Ethiopia used to be one of those 'back to Africa' destinations, along with Liberia, but the backstory of the whole movement from that period can be kind of hard to navigate. Never mind the confused sentiments of belonging rife with struggles to balance all the colonization everyone here and overseas had to deal with in their own special ways. And then there's that looming question of how many of us had ancestry in America to begin with, an unreliable census the only thing tracking who and where we used to be, to add insult to injury.
It's a lot? No kidding.
So, back Libera for just a second. The only other country in Africa uncolonized by Europeans, instead colonized by African-Americans. Or, depending on how you look at it, the American Colonization Society. It was founded by a grab bag of slave owners and abolitionists with the intention of giving former slaves full access to freedom in a place outside of a White-led society. Libera’s unique past, reflects the American descendants struggle for freedom and sovereignty. Libera's story also shows how easy it was for internal power battles to manifest not only between local tribes and the colony's political elite, but between major voices of the time such as W.E.B. DuBois and Marcus Garvey.
The the tide Marcus Garvey’s leadership produced through his inspiration to the people of America to have pride as a ‘black race’, brought about a different light for the ‘back to Africa’ movement. His ‘separatist’ tone contrasting DuBois’s ‘talented tenth’ teaching, created a fork in the road for the African American intellectual, especially within the university.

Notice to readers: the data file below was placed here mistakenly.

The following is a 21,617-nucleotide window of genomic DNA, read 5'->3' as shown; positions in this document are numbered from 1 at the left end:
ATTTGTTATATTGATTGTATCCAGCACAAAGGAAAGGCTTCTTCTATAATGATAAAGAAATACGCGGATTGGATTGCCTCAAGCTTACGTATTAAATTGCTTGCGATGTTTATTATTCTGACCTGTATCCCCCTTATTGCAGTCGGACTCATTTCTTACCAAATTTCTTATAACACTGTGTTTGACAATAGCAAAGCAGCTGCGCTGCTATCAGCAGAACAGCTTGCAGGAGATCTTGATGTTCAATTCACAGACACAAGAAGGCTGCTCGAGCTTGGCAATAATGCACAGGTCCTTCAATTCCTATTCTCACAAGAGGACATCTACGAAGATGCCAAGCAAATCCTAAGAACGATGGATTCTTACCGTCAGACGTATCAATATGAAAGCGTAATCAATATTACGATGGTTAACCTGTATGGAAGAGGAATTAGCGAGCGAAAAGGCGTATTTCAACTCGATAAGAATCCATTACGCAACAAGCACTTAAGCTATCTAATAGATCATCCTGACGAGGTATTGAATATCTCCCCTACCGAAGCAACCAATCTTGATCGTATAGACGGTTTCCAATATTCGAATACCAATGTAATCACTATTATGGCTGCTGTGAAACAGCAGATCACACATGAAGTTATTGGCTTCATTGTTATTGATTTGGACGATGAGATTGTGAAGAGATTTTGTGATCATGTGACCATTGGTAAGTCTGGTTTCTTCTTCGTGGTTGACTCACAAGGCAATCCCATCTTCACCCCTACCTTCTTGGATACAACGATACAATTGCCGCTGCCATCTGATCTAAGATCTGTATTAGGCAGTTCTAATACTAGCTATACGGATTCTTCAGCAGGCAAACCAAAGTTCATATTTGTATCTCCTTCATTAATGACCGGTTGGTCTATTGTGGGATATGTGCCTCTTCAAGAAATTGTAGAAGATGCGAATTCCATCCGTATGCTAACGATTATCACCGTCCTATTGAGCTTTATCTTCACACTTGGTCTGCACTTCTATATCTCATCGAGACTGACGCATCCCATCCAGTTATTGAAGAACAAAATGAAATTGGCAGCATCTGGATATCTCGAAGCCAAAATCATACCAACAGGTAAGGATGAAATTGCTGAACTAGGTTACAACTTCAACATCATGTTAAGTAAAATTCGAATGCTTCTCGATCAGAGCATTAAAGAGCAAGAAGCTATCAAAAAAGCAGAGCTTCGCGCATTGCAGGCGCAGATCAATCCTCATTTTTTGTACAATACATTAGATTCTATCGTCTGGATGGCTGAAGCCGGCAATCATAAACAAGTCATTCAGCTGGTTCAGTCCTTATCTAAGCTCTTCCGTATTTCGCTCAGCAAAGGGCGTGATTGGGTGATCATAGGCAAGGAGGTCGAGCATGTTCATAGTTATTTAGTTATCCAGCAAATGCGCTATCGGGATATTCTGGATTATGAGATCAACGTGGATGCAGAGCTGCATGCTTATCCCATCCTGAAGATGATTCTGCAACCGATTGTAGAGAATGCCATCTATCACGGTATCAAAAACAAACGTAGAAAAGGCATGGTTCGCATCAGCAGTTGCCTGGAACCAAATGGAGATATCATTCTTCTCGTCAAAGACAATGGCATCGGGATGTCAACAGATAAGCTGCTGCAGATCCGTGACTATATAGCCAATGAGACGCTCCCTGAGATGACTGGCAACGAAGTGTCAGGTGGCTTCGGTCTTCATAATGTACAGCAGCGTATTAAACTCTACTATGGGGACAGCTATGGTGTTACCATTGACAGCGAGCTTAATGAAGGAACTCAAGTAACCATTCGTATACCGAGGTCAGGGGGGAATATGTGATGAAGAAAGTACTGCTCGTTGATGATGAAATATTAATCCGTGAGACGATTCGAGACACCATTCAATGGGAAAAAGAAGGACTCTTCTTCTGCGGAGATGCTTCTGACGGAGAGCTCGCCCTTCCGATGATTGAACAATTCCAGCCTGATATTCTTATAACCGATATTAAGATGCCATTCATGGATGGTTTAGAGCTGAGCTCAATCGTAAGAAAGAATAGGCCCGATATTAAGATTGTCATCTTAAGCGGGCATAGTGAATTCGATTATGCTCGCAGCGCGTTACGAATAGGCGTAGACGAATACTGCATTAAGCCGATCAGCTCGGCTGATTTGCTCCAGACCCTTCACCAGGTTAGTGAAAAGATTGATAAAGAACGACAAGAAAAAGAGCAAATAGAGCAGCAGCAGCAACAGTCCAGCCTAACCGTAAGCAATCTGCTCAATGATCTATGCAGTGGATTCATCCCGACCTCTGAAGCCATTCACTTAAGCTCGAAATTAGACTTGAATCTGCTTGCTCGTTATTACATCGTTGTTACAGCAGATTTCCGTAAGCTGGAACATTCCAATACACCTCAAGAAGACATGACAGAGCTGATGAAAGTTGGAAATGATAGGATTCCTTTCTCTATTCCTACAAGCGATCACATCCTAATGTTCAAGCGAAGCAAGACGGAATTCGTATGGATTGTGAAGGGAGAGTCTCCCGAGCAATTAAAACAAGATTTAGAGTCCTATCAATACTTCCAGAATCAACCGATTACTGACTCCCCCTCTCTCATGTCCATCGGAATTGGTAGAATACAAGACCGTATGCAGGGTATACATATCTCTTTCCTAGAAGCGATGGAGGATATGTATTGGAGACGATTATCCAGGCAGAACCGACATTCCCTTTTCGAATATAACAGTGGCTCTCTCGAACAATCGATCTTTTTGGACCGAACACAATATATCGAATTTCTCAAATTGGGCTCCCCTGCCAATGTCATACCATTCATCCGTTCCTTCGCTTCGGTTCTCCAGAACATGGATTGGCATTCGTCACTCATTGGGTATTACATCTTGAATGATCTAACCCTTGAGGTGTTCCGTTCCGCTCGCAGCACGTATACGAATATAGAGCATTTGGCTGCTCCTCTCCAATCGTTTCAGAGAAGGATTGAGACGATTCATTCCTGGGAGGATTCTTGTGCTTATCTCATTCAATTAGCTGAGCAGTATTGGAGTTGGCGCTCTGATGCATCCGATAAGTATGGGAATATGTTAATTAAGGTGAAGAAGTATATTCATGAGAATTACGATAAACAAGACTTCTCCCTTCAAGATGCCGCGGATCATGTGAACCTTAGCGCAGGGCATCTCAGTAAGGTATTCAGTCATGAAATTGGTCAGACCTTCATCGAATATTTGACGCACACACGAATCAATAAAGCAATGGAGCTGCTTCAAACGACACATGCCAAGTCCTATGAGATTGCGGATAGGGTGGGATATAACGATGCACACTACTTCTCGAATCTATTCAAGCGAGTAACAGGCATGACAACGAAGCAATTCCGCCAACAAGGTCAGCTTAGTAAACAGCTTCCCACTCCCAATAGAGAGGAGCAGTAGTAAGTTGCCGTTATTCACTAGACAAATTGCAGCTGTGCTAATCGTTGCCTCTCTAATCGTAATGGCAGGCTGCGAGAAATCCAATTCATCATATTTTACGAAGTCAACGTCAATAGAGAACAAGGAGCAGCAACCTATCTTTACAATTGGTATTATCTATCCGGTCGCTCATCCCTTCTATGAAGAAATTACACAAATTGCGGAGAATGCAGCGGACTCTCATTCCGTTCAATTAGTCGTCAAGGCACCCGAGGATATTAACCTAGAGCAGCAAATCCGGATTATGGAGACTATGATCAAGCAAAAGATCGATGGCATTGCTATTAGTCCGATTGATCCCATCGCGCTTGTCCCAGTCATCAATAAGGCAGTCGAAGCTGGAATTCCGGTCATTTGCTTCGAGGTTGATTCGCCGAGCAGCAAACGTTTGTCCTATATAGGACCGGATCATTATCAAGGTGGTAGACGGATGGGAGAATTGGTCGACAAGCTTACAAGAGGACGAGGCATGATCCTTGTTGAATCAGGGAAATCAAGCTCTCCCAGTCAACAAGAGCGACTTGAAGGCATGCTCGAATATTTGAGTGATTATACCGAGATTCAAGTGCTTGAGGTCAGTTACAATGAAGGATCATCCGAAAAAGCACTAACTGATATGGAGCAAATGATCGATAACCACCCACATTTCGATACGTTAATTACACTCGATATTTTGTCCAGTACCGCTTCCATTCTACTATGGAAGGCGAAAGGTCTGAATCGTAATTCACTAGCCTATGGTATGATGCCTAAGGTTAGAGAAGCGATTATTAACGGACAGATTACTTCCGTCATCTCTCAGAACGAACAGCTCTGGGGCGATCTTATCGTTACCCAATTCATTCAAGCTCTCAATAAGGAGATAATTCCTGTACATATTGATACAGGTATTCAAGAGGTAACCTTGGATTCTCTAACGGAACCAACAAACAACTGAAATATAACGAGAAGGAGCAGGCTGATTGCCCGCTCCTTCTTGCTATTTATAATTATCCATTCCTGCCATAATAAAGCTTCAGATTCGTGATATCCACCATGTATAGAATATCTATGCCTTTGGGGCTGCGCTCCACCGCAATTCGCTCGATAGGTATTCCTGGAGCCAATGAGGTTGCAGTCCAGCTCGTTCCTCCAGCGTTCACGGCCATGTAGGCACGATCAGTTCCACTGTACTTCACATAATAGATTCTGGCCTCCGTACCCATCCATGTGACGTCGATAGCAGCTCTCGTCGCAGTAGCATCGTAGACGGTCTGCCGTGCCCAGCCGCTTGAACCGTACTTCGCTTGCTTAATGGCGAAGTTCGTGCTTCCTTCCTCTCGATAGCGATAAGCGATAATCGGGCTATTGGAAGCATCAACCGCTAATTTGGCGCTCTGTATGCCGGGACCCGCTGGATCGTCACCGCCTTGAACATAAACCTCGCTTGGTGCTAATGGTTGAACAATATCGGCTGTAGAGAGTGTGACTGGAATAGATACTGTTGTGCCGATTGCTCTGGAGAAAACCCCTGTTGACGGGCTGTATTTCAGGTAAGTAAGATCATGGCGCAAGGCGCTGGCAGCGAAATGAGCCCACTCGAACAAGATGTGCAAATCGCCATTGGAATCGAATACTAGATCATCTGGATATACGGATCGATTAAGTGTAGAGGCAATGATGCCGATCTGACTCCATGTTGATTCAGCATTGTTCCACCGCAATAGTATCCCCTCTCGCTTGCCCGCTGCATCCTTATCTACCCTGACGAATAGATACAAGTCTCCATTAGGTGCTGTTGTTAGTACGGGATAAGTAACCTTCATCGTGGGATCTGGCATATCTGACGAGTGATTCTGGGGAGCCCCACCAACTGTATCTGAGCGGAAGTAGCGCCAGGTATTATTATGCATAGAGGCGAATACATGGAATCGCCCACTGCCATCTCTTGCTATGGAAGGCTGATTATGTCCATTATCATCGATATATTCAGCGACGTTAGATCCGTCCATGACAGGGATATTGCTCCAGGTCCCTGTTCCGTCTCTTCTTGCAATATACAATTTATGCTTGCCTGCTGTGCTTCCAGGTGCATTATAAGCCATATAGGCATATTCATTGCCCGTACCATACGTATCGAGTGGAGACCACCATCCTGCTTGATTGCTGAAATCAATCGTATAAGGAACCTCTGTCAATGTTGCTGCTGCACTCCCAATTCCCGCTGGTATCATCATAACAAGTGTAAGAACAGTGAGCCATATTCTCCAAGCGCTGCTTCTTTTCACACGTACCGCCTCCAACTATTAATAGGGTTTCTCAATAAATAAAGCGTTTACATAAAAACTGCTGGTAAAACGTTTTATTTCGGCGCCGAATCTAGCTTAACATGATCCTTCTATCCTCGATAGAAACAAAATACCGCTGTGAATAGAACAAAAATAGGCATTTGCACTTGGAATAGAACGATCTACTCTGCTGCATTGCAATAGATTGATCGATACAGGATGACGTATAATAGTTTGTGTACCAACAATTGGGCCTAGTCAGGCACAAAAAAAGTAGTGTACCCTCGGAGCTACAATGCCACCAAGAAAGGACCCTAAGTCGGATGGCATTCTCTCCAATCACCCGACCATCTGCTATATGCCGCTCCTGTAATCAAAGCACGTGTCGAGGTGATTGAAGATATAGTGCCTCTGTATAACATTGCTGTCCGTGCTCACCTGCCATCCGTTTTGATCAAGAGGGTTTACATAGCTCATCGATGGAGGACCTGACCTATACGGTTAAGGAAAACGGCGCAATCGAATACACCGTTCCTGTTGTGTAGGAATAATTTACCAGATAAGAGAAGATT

What I found in unearthing all of this was what I consider to be a truth hidden by higher education, as a scholar who walked away with one of those newly established Ethnic Studies Degrees.
The Battle of Adwa, Ethiopia’s uncanny victory as the ‘uncivilized’ country against a ‘modern state’ with much more advanced machinery was completely unspoken of. The Second Italo-Ethiopian War, was totally on the hush hush, buried underneath Pan-African elite debates.
All the while I’m wondering how I could have missed all this being educated in a ‘Black Mecca’, when there was such strong support for the defense of Ethiopia’s independence, African Americans going as far as viewing the nation as an external source for the validation of their identity.
I guess, even now, I’m still a little miffed about what was accessible to me in my search for the truth about what I should be fighting for as someone formerly identifying as a ‘Black American’.
In school, I was even misled, my favorite professor the one to tell me, "Ethiopia isn't that important", minimizing the role the county had to play in checking the League of Nations's ability to handle world issues right as WWII launched in the most grotesque way.
The truth still stands, though, and I don't doubt that the reality of our story will one day reign.